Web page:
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Topic: Classical conditioning

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  Classical conditioning - Wikipedia, the free encyclopedia
The simplest form of classical conditioning is reminiscent of what Aristotle would have called the law of contiguity which states that: "When two things commonly occur together, the appearance of one will bring the other to mind." Classical conditioning focuses on reflexive behavior or involuntary behavior.
The relationship between the conditioned stimulus and conditioned response is known as the conditioned (or conditional) reflex.
In classical conditioning, when the unconditioned stimulus is repeatedly or strongly paired with a neutral stimulus the neutral stimulus becomes a conditioned stimulus and elicits a conditioned response.
en.wikipedia.org /wiki/Classical_conditioning   (1583 words)

 Conditioning - Wikipedia, the free encyclopedia
In psychology - refers to one of two types of learning: Classical conditioning and Operant conditioning.
In mathematics - the conditioning of a matrix is expressed by its condition number.
In probability theory - the adoption of conditional probabilities based on observed events.
en.wikipedia.org /wiki/Conditioning   (147 words)

 Classical conditioning: Facts and details from Encyclopedia Topic   (Site not responding. Last check: 2007-11-06)
The conditional reflex (food-related behaviour elicited by a stimulus that has been reliably paired with food) is said to be developed through classical conditioning.
Eyeblink conditioning is a form of classical conditioning in which animals are trained to blink in response to a tone....
Fear conditioning is a form of learning in which fear is associated with a particular neutral context (e.g., a room) or neutral stimulus (e.g., a tone)....
www.absoluteastronomy.com /encyclopedia/c/cl/classical_conditioning.htm   (1491 words)

 Educational Psychology Interactive: Classical Conditioning
Classical conditioning was the first type of learning to be discovered and studied within the behaviorist tradition (hence the name classical).
The major theorist in the development of classical conditioning is Ivan Pavlov, a Russian scientist trained in biology and medicine (as was his contemporary, Sigmund Freud).
Classical conditioning is Stimulus (S) elicits >Response (R) conditioning since the antecedent stimulus (singular) causes (elicits) the reflexive or involuntary response to occur.
chiron.valdosta.edu /whuitt/col/behsys/classcnd.html   (580 words)

 Classical conditioning   (Site not responding. Last check: 2007-11-06)
Classical conditioning also called "pavlovian conditioning" and "respondent is a type of learning involving animals caused by the association (or pairing) two stimuli.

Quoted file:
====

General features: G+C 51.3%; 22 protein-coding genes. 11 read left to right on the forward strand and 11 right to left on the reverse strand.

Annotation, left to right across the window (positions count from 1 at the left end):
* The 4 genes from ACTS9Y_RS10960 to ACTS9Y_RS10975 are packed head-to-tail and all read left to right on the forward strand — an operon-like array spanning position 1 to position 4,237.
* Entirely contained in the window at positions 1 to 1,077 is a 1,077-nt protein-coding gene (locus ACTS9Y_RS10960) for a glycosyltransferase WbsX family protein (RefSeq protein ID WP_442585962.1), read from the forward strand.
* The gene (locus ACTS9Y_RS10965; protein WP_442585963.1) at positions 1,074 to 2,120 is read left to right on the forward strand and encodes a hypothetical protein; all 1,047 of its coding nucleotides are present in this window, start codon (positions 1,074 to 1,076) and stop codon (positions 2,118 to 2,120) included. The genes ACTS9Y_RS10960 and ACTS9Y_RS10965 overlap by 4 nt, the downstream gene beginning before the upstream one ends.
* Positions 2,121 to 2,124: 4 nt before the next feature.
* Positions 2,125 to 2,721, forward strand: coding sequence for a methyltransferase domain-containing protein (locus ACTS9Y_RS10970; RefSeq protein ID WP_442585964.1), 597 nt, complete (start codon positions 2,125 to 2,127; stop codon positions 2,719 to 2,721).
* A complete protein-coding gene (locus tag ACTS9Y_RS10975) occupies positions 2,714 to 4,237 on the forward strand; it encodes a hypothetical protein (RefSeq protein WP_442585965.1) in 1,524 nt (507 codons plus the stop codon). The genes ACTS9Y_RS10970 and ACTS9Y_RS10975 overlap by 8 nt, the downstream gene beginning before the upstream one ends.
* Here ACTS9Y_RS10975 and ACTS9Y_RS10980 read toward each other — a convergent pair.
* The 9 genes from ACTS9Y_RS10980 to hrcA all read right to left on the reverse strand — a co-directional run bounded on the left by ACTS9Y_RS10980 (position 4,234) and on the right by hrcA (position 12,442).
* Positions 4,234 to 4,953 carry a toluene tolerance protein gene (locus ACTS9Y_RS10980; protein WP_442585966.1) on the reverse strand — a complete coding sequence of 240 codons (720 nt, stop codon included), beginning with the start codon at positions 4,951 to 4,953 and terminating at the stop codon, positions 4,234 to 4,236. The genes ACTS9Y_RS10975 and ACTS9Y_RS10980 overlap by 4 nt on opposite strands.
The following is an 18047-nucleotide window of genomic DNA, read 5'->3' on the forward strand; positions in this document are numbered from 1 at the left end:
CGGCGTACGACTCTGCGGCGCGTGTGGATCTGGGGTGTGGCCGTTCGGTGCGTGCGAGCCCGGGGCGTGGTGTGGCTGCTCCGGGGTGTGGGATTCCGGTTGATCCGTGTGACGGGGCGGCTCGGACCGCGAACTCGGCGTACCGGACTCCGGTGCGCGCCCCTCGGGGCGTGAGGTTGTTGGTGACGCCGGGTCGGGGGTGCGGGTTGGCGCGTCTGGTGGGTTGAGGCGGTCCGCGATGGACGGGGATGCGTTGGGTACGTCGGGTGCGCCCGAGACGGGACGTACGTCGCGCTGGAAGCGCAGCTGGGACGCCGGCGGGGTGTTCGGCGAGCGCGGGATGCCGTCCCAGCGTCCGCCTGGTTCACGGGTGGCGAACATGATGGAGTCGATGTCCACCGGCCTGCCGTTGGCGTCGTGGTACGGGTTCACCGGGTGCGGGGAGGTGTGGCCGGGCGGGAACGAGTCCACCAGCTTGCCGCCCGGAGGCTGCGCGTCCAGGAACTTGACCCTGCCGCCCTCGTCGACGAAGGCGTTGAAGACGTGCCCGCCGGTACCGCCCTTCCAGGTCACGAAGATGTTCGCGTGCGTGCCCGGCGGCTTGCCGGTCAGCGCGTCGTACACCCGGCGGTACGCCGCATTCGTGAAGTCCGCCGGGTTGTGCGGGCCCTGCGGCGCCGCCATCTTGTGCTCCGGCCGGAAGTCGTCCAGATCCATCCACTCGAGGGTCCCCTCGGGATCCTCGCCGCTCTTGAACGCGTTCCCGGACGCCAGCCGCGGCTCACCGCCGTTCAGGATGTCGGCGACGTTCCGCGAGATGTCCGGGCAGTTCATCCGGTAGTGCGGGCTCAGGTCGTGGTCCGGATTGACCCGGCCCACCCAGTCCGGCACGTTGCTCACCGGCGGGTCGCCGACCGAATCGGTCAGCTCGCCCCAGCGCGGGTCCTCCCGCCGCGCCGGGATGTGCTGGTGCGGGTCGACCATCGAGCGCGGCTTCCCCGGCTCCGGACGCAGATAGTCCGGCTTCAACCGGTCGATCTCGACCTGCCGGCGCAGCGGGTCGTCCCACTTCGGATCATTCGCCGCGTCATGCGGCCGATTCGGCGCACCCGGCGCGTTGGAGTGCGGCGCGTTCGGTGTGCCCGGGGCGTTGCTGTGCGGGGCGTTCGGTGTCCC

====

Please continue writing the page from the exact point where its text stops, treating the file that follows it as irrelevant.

The conditional reflex (food-related behavior by a stimulus that has been reliably with food) is said to be developed classical conditioning.
Other forms of classical conditioning that yielded insight into how memories are encoded fear conditioning and conditioned taste aversion.
www.freeglossary.com /Classical_conditioning   (282 words)

 Classical conditioning - WikEd
Noun- conditioning that pairs a neutral stimulus with a stimulus that evokes a reflex: the stimulus that evokes the reflex is given whether or not the conditioned response occurs until eventually the neutral stimulus comes to evoke the reflex.
Classical conditioning is the basis for behavior therapy, a method of changing behavior.
Classical conditioning is a very powerful, long lived, authentic form of learning that takes place in school settings all the time.
wik.ed.uiuc.edu /index.php/Classical_conditioning   (1165 words)

 New Page 1
Classical conditioning was accidentally discovered around the beginning of the 20
The extinction phase is when the conditioned response no longer occurs after repeated pairings without the unconditioned stimulus.
The opposite of generalization, discrimination happens when a conditioned response does not occur when there is a difference between the presented stimulus and the original conditioned stimulus.
www3.niu.edu /acad/psych/Millis/History/2003/ClassicalConditioning.htm   (668 words)

 Free Essay Classical Conditioning vs Operant Conditioning   (Site not responding. Last check: 2007-11-06)
Conditioning is the acquisition of specific patterns of behavior in the presence of well-defined stimuli.
Classical conditioning is a type of learning in which an organism learns to transfer a natural response from one stimulus to another, previously neutral stimulus.
Operant conditioning is a type of learning in which the likelihood of a behavior is increased or decreased by the use of reinforcement or punishment.
www.echeat.com /essay.php?t=26781   (870 words)

 Operant vs. Classical Conditioning   (Site not responding. Last check: 2007-11-06)
This type of conditioning is sometimes referred to as respondent conditioning or Pavlovian conditioning as a result of Dr.
Classical conditioning is what happens when an animal learns associations among things.